Blood test detects early-stage ovarian cancer
Researchers from the University of Adelaide and Griffith University have developed a new blood test for the early diagnosis of ovarian cancer.
The research team has been studying the interactions between the toxin and an abnormal glycan (sugar) expressed on the surface of human cancer cells and released into the blood. The team has now engineered a harmless portion of the toxin to enhance its specificity for the cancer glycan and used this to detect it in blood samples from women with ovarian cancer.
The test detected significant levels of the cancer glycan in blood samples from over 90% of women with stage 1 ovarian cancer and in 100% of samples from later stages of the disease, but not in any of the samples from healthy controls.
“Ovarian cancer is notoriously difficult to detect in its early stages, when there are more options for treatment and survival rates are better. Our new test is therefore a potential game changer,” said Professor James Paton, Director of the University of Adelaide’s Research Centre for Infectious Diseases.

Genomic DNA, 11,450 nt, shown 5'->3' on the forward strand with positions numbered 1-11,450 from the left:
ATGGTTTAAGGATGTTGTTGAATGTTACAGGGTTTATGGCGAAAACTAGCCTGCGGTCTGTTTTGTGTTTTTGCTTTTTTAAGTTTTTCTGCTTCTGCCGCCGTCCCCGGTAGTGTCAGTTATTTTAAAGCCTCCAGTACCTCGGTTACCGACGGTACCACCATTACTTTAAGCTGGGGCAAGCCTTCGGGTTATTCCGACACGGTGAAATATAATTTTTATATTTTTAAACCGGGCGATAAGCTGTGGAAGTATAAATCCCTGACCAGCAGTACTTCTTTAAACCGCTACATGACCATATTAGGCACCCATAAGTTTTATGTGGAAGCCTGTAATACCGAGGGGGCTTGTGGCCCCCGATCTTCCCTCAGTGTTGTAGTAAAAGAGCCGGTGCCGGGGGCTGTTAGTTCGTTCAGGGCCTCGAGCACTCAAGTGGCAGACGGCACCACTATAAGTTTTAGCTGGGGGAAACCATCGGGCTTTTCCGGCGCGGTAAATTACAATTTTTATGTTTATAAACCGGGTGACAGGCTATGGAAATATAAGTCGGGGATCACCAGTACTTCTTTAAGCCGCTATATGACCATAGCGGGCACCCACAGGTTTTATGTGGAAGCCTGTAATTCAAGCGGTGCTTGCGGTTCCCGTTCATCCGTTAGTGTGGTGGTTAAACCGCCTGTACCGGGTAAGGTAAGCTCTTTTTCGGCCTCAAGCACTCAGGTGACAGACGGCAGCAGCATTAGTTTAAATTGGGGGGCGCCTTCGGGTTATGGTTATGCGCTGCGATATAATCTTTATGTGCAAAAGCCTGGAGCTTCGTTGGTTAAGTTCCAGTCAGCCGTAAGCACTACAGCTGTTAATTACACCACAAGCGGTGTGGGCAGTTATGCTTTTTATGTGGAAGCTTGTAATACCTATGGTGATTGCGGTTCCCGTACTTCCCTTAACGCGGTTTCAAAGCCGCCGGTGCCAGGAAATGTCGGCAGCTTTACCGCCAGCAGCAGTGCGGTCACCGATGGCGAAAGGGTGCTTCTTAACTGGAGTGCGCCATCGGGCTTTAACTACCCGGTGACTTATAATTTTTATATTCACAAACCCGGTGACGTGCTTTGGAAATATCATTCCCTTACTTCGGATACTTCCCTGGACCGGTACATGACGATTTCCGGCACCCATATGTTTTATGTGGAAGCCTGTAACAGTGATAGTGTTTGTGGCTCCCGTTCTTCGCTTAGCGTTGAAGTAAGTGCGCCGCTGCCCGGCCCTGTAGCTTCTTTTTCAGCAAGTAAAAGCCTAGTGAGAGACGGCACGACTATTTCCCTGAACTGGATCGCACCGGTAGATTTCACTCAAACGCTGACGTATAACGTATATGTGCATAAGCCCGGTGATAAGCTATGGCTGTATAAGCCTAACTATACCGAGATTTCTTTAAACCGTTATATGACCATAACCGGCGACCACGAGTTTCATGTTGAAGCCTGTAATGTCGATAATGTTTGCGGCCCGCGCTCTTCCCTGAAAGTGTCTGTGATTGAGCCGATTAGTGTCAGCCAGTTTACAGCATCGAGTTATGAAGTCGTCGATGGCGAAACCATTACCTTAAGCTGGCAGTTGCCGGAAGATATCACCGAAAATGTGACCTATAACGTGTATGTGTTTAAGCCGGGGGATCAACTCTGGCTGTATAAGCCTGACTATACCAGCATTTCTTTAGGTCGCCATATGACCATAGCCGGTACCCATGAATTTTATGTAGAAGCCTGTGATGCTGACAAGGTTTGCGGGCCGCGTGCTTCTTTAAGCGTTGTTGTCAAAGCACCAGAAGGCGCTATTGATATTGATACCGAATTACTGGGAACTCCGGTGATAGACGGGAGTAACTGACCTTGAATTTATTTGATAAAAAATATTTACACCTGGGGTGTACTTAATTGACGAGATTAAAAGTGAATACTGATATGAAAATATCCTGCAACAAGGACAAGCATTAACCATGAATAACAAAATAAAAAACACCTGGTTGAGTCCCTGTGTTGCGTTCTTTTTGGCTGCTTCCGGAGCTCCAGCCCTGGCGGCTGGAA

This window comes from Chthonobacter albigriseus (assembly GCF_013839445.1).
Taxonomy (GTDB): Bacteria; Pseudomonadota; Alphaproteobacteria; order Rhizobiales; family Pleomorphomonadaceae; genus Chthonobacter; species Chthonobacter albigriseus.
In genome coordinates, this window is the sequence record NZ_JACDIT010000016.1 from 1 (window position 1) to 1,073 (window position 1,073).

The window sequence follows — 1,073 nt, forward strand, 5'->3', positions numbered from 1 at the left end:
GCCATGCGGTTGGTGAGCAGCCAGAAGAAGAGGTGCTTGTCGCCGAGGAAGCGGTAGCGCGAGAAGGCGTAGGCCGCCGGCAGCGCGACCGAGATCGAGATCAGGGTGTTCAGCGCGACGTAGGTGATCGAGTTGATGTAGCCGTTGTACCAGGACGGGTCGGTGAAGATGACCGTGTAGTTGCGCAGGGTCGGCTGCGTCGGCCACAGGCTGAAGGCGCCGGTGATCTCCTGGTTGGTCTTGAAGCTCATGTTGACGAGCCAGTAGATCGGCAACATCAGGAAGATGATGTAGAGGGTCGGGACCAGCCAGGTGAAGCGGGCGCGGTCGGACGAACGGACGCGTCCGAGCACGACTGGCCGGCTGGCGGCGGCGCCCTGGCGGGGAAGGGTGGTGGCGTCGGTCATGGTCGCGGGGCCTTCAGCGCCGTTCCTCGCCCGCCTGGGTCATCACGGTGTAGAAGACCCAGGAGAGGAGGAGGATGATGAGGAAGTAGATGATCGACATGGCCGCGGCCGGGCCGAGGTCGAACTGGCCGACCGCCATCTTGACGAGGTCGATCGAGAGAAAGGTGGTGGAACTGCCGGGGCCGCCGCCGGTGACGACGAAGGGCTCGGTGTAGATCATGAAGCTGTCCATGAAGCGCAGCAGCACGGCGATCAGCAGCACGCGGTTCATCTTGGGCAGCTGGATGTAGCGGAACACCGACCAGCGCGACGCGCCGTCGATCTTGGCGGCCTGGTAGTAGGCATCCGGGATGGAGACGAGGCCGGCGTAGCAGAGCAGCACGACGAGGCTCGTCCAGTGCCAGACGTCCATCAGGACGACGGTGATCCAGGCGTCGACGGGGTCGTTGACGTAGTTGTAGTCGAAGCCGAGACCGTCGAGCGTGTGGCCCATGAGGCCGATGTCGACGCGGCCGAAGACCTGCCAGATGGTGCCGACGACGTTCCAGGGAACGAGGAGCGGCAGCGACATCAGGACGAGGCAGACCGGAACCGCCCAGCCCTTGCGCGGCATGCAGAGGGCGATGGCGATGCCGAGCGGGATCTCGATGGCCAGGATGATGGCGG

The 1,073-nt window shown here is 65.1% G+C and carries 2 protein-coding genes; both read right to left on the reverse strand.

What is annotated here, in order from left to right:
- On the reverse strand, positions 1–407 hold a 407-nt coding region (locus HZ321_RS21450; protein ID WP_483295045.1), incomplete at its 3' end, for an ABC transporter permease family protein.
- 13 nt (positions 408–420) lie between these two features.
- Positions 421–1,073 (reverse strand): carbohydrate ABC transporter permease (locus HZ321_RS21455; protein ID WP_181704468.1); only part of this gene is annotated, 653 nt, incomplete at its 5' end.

The findings have published in Biochemical and Biophysical Research Communications.
The team is currently seeking scientific and commercial partners to further test the technology with larger numbers of patient samples and to adapt it for mass screening.
A catastrophic threat exists to 40% of species over the next 100 years, with butterflies, moths,...
Researchers have used a technique called cellular barcoding to tag, track and pinpoint cells...
Astronomers have revealed that the Milky Way's disc of stars becomes increasingly...